IJGT Top Venues found in Golf Digests 100 Greatest Public Courses

2013-14 Ranking: America’s 100 Greatest Public Courses


Golf Digest’s recent release of America’s 100 Greatest Public Courses featured 6 IJGT host venues – yet another way that IJGT provides Top Venues in its incredible lineup!

Check out the host venues that are in the top 100 below.  Which of the other courses on that list would you like to see host an IJGT Event in the future?


On the opposite coast from Pacific Dunes and far different. Some might call The Ocean Course a links, but water comes into play with annoying frequency and only some of the greens accept low, running approach shots, on Paspalum turf that is not conducive to bump-and-run. The Ocean Course is simply another example of the ingenuity and versatility of designer Pete Dye. Anyone who finds a resemblance to Dye’s Whistling Straits in this course is pulling your leg.


When TPC Sawgrass first opened, most tour pros hated it. (Remember Jack Nicklaus’s description of those original greens? Like hitting a 5-iron onto the hood of a Volkswagen, he said.) So Pete Dye ripped up 10 greens to make them fairer. No need for average players to dread this fantasy come to life. Dye insists he designed the course so high handicappers can shoot their handicap if they’ll simply use the appropriate tees and tack their way around the course, ignoring the heroic carries where real disaster awaits.


The 16th at Harbour Town has contributed a term to golf. Back when Pete Dye was building the course, he was asked to dispose of a huge quantity of sewer sludge from housing developments on Hilton Head, so he dug a big pit to the left of the par-4 16th, had it dumped in there, then covered it with acres of sand. The late golf writer Charlie Price, who lived on the island, took one look at it and dubbed it a “waste bunker.” Actually, that’s the sanitized version of what he called it. But “waste bunker” is the term that stuck.


The resort continues to credit H.S. Colt for its Seaside design, but in truth the present Seaside Course is purely Tom Fazio, who incorporated an original Colt-designed nine (called Seaside) along with the Marshland 9 designed by Joe Lee in 1974 to create a new 18 hole course. But in keeping with the resort’s heritage, Fazio styled his new course in the manner of Colt, with big clamshell bunkers as well as exposed sand dunes off most of the windswept fairways.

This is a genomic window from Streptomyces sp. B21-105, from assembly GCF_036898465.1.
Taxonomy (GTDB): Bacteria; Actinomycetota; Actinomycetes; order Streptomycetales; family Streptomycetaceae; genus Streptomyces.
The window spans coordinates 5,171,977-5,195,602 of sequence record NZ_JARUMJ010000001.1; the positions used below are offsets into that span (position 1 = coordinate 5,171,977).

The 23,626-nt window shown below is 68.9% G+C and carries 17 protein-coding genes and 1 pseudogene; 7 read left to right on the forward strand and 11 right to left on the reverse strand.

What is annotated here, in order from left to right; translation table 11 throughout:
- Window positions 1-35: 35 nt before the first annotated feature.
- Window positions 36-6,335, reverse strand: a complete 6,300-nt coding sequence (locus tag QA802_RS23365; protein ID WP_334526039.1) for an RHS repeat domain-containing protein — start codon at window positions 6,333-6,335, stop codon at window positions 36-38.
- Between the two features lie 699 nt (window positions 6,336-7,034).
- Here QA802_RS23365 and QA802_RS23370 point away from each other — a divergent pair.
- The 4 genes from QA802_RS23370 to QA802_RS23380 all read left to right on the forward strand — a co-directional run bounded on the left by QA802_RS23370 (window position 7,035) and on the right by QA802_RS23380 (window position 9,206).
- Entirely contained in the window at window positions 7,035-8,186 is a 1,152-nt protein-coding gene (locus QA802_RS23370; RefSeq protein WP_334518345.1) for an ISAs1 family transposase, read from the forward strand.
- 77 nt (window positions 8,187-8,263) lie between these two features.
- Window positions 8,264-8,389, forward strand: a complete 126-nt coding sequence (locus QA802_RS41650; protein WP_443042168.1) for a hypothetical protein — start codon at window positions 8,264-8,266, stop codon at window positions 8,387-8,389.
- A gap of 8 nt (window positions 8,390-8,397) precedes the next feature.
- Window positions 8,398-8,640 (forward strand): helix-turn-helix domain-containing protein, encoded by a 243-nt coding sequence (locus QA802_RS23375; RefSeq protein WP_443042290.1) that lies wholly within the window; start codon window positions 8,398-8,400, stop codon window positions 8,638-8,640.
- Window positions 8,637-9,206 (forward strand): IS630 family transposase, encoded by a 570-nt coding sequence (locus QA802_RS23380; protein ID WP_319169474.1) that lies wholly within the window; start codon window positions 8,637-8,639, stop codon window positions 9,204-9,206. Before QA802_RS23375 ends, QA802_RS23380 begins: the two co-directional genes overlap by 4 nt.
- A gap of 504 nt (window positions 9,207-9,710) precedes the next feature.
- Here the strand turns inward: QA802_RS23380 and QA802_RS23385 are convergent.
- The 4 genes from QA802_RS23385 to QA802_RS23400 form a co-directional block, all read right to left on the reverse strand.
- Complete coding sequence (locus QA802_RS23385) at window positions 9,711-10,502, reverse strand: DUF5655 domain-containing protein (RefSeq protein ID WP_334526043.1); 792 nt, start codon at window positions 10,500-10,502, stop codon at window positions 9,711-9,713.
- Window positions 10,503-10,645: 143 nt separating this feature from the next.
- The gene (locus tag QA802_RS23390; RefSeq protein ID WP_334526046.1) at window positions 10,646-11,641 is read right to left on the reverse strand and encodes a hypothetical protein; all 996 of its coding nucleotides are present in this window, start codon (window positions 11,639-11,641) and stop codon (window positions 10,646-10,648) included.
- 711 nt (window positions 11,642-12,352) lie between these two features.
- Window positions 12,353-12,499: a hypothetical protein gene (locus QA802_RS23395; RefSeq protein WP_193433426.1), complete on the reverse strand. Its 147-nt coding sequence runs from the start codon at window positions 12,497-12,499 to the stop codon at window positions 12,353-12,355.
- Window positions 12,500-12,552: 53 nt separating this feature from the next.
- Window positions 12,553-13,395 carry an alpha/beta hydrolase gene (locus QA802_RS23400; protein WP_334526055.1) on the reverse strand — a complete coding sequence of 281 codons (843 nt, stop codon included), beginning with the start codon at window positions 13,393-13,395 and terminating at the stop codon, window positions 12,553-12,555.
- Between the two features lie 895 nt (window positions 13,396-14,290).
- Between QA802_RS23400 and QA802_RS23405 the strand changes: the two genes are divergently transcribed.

Mystic Rock is one of the more curious courses Pete Dye ever designed, with mostly oval greens and rectangular bunkers. Because many holes were blasted from rock, some holes have fields of boulders in the rough and all water hazards are bulkheaded with stacked stone. The course concludes with Dye’s favorite finish, a gambling par-5 16th, a 17th over water (in this case, 205 yards over water) and a now-strong par-4 18th. Mystic Rock’s 18th was rebuilt and lengthened before the course first hosted a PGA Tour event, the 84 Lumber Classic from 2003 to 2006.


Another great course built from a farm, this one the old Blenheim Farm that had been the home of many thoroughbred race horses. Indeed, Bulle Rock is named for a direct descendant of the very first thoroughbred stud brought to America. Dye’s bold design spreads over 275 acres, with no homesites or amenities other than golf. Besides being named America’s Best New Upscale Public Course of 1998, Bulle Rock hosted the LPGA Championship from 2005 through 2009.

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